The New York Times, the venue wherein Peter Singer often finds a soapbox, has sometimes countered his utilitarian approach to life with several other pieces which present a more rational point of view.
Columnist Russ Douthat recently wrote "A More Perfect Death," a piece on the effort in Montana to have that state join Oregon and Washington in implementing physician-assisted suicide. An interesting reference in the article referred to thoughts from Dr. Ezekiel Emanuel.
Consider the words of a prominent oncologist, bioethicist and health care wonk, critiquing assisted suicide in 1997, just before a Supreme Court ruling on the issue. “Once legalized,” this writer warned in the pages of The Atlantic, “euthanasia would become routine. Over time doctors would become comfortable giving injections to end life and Americans would become comfortable having euthanasia as an option.” From there, it would be an easy slide to euthanizing the incompetent: “Comfort would make us want to extend the option to others who, in society’s view, are suffering and leading purposeless lives.”The piece is especially interesting when read in conjunction with a longer piece in the New York Times Magazine about what may or may not have happened in a besieged New Orleans hospital during Hurricane Katrina.
That piece is relevant, I think, because once "physician-assisted suicide" becomes part of a doctor's toolkit, his responsibility as written down in the book of healing arts, the doctor might find himself in circumstances wherein he might rationalize that the "assisted" is assumed.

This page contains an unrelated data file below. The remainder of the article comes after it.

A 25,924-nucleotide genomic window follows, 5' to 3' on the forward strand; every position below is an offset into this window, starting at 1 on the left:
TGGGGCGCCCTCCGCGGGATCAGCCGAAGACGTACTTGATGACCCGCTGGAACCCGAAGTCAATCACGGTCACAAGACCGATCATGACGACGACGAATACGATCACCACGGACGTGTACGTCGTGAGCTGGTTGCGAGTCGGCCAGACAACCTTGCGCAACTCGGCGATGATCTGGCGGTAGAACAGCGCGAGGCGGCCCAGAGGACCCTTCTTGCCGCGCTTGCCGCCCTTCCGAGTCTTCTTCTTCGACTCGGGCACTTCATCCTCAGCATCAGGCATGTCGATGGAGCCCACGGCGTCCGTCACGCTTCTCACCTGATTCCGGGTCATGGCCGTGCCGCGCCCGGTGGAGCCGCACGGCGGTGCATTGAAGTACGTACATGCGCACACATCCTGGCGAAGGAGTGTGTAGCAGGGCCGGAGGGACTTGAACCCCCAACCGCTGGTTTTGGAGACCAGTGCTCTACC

I think that happened in New Orleans. And I think it happened because the doctors were weak and fatigued, and gave in to an act they instinctively knew was improper.
And I believe the writer of the Katrina piece wanted readers to understand that the hospital's doctors were wrong. Criminal? Apparently not, at least so far as discovered by proceedings so far. But surely a moral and professional failure, which can be accepted with or without rancor.
People fail. Doctors are people.
Central to my reading was the discussion of triage in the Fink article. The doctors at the hospital corrupted that rational and ultimately empathetic practice.
Triage, as a moral choice, would have meant to sedate the "not expected to survive" group and then leave them behind for possible rescue later. That would be triage. What happened was homicide.
What I most regret is not that the central actor in this drama escaped criminal indictment. Instead I despair that her action has apparently has projected upon her some sort of expertise that allows her ideas to be taken seriously.